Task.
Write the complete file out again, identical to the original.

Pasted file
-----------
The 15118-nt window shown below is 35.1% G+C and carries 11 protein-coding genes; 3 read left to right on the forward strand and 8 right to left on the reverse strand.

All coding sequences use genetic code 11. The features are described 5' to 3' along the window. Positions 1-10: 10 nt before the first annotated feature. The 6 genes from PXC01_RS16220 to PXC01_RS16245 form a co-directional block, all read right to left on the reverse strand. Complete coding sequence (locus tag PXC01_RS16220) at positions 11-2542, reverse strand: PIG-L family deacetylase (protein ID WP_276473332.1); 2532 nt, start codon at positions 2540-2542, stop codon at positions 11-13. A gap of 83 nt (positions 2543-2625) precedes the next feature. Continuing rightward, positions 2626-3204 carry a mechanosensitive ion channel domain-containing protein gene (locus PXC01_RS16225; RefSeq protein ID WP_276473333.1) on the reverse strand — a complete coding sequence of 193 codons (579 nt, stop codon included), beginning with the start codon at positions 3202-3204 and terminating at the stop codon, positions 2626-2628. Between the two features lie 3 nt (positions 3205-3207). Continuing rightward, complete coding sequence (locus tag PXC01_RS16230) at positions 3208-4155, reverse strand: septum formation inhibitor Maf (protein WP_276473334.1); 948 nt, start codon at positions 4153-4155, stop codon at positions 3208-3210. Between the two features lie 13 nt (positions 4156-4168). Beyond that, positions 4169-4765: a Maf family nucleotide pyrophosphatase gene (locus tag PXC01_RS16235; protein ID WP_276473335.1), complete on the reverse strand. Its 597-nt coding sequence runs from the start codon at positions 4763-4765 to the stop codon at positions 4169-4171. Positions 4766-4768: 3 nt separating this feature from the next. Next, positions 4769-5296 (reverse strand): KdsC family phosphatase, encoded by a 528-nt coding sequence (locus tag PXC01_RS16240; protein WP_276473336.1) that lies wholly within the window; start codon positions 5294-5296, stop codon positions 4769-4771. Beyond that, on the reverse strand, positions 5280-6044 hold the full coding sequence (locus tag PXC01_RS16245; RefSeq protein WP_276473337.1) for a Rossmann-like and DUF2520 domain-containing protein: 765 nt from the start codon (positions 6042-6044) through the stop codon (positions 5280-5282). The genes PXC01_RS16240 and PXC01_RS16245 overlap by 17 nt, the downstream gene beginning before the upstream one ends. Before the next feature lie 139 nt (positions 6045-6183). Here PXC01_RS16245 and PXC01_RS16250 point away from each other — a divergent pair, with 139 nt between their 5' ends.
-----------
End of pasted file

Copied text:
The 15118-nt window shown below is 35.1% G+C and carries 11 protein-coding genes; 3 read left to right on the forward strand and 8 right to left on the reverse strand.

All coding sequences use genetic code 11. The features are described 5' to 3' along the window. Positions 1-10: 10 nt before the first annotated feature. The 6 genes from PXC01_RS16220 to PXC01_RS16245 form a co-directional block, all read right to left on the reverse strand. Complete coding sequence (locus tag PXC01_RS16220) at positions 11-2542, reverse strand: PIG-L family deacetylase (protein ID WP_276473332.1); 2532 nt, start codon at positions 2540-2542, stop codon at positions 11-13. A gap of 83 nt (positions 2543-2625) precedes the next feature. Continuing rightward, positions 2626-3204 carry a mechanosensitive ion channel domain-containing protein gene (locus PXC01_RS16225; RefSeq protein ID WP_276473333.1) on the reverse strand — a complete coding sequence of 193 codons (579 nt, stop codon included), beginning with the start codon at positions 3202-3204 and terminating at the stop codon, positions 2626-2628. Between the two features lie 3 nt (positions 3205-3207). Continuing rightward, complete coding sequence (locus tag PXC01_RS16230) at positions 3208-4155, reverse strand: septum formation inhibitor Maf (protein WP_276473334.1); 948 nt, start codon at positions 4153-4155, stop codon at positions 3208-3210. Between the two features lie 13 nt (positions 4156-4168). Beyond that, positions 4169-4765: a Maf family nucleotide pyrophosphatase gene (locus tag PXC01_RS16235; protein ID WP_276473335.1), complete on the reverse strand. Its 597-nt coding sequence runs from the start codon at positions 4763-4765 to the stop codon at positions 4169-4171. Positions 4766-4768: 3 nt separating this feature from the next. Next, positions 4769-5296 (reverse strand): KdsC family phosphatase, encoded by a 528-nt coding sequence (locus tag PXC01_RS16240; protein WP_276473336.1) that lies wholly within the window; start codon positions 5294-5296, stop codon positions 4769-4771. Beyond that, on the reverse strand, positions 5280-6044 hold the full coding sequence (locus tag PXC01_RS16245; RefSeq protein WP_276473337.1) for a Rossmann-like and DUF2520 domain-containing protein: 765 nt from the start codon (positions 6042-6044) through the stop codon (positions 5280-5282). The genes PXC01_RS16240 and PXC01_RS16245 overlap by 17 nt, the downstream gene beginning before the upstream one ends. Before the next feature lie 139 nt (positions 6045-6183). Here PXC01_RS16245 and PXC01_RS16250 point away from each other — a divergent pair, with 139 nt between their 5' ends.